Vegetable Disease Update: September 6, 2018

New reports of cucurbit downy mildew have decreased across the region, but variable weather conditions are forecasted through the weekend.
Vegetable Disease Update: September 6, 2018 - News

Updated: September 6, 2018

Vegetable Disease Update: September 6, 2018

V-shaped lesions characteristic of black rot on the leaves of cole crops. Photo: Beth K. Gugino, Penn State

This will likely lead to further disease development and spread in fields not being managed with a protectant or downy mildew specific fungicides. Over the past couple of weeks, reports have originated from fields that were being sprayed regularly, but due to the weather, extended spray intervals and wet field conditions limited the ability to get good coverage. Good coverage is critical!

We are still interested in reports so if you suspect cucurbit downy mildew on your farm, please contact your local Penn State Extension Office or let Beth Gugino know via email at or by phone at 814-865-7328. Every confirmed report of downy mildew enables us to improve disease forecasting accuracy for the benefit of cucurbit growers not only in Pennsylvania but all along the east coast. This includes reports made from previously reported counties. The latest information on reports of cucurbit downy mildew can be found at the CDM ipmPIPE website.

Phytophthora blight

Phytophthora blight is showing up in some cucurbit and pepper fields that have been affected by flooding over the past several weeks. It can cause crown, stem, and root rot, as well as fruit rot. On maturing fruit, water-soaked lesions develop a thick powder sugar-like coating on the fruit, especially fruit touching or close to the soil surface.

In fields continually exposed to rain, spray programs have been unable to slow disease progression. It is essential to keep detailed field notes of where this disease develops on the farm. This information can be used to determine future crop rotations and limit the number of susceptible crops in the rotation. Also, augmenting water drainage to restrict run-off from these fields will be essential to reduce spread between fields. Once the disease gets going in the field, it is challenging to manage. Consider disking in heavily infected portions of the fields to slow the spread of the pathogen during heavy rain events, and facilitate decomposition of the crop residue.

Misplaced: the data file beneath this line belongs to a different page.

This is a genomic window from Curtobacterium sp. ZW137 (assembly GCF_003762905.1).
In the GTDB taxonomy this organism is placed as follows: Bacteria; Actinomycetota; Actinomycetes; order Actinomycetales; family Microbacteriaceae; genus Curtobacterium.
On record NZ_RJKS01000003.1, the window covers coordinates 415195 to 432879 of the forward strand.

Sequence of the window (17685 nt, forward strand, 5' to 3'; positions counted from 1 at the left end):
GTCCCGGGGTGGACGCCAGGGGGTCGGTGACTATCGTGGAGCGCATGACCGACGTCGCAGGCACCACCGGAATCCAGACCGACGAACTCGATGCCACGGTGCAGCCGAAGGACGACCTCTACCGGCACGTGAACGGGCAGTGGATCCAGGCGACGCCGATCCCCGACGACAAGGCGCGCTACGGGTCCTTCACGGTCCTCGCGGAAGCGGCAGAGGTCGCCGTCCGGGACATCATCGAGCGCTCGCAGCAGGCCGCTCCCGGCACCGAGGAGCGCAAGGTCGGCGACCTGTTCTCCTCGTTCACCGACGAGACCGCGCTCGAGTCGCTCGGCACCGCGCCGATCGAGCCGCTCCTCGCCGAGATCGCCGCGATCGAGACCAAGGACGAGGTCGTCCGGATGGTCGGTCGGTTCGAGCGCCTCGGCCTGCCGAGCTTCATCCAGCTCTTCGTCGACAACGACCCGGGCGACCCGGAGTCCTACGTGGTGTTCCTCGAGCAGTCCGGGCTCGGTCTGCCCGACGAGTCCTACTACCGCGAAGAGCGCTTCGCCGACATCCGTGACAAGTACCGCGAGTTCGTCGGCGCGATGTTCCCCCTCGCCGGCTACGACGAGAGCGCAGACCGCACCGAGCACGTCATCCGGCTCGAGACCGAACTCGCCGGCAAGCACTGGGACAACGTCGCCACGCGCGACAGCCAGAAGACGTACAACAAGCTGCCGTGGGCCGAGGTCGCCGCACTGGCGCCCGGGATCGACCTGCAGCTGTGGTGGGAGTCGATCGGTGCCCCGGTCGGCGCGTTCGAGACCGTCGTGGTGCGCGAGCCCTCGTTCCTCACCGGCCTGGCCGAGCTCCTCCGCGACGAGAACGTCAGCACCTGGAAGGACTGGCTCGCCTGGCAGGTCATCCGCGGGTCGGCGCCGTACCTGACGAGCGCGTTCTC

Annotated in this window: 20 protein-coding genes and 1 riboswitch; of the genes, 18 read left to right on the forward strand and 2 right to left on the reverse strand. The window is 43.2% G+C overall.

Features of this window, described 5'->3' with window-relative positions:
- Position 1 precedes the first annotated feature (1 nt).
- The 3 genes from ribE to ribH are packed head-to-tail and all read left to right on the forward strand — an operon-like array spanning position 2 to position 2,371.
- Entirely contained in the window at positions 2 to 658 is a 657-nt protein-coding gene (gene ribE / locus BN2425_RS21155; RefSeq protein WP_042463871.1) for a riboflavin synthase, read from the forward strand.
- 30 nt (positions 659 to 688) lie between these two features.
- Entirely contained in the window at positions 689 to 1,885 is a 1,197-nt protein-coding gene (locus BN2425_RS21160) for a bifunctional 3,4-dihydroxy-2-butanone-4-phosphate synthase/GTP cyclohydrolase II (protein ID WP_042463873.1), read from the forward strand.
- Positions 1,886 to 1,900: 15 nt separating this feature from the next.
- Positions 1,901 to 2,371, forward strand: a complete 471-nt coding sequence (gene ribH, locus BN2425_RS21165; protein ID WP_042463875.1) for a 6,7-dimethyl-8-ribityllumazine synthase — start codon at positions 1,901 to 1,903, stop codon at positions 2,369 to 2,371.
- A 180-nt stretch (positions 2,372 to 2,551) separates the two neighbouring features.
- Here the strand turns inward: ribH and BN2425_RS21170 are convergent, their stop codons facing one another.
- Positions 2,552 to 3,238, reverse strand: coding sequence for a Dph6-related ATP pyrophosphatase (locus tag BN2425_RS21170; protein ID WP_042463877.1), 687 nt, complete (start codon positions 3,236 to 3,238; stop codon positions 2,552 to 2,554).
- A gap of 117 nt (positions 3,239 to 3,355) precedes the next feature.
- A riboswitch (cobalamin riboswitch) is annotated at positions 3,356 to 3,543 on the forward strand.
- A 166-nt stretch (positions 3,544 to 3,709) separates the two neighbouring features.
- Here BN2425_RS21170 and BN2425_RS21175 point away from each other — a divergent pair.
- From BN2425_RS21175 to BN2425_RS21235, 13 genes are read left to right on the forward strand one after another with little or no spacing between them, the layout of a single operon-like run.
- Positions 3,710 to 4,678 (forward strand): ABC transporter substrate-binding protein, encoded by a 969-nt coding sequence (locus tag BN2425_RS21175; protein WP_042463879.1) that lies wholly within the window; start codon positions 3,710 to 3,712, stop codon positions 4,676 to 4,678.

Powder sugar-like sporulation from Phytophthora blight on the surface of rotting pumpkin fruit. Photo: Submitted to B.K. Gugino for diagnosis.

Late blight

Late blight was confirmed on potato at the Penn State research farm in Centre County late last week, not far from the previous report on tomato which was determined to be US23. Cooler evening temperatures and longer dew periods will favor late blight development on crops being harvested later into the season, including high tunnel tomatoes.

If you suspect late blight, please contact your local Penn State Extension Office or let Beth Gugino know via email at or by phone at 814-865-7328. It is crucial that we collect a sample to characterize the genotype. The presence of a new genotype could alter our current and future management recommendations. For the latest reports visit USAblight.org.

Black Rot in Cole Crops

Be on the lookout for black rot on fall cole crops including cauliflower, kale, broccoli, etc. The application of copper-based products is typically recommended to reduce further spread by protecting the surfaces of adjacent plants from splash-dispersed bacteria. However, under very wet weather conditions the efficacy can be more limited.

Black rot is caused by the bacterial pathogen Xanthomonas campestris pv.campestris and has been a common problem for growers for over 100 years. It is primarily a disease of the above-ground portion of the plant. However, the bacteria can enter through the roots and move systemically within the plant. Plants can become infected at any stage of growth.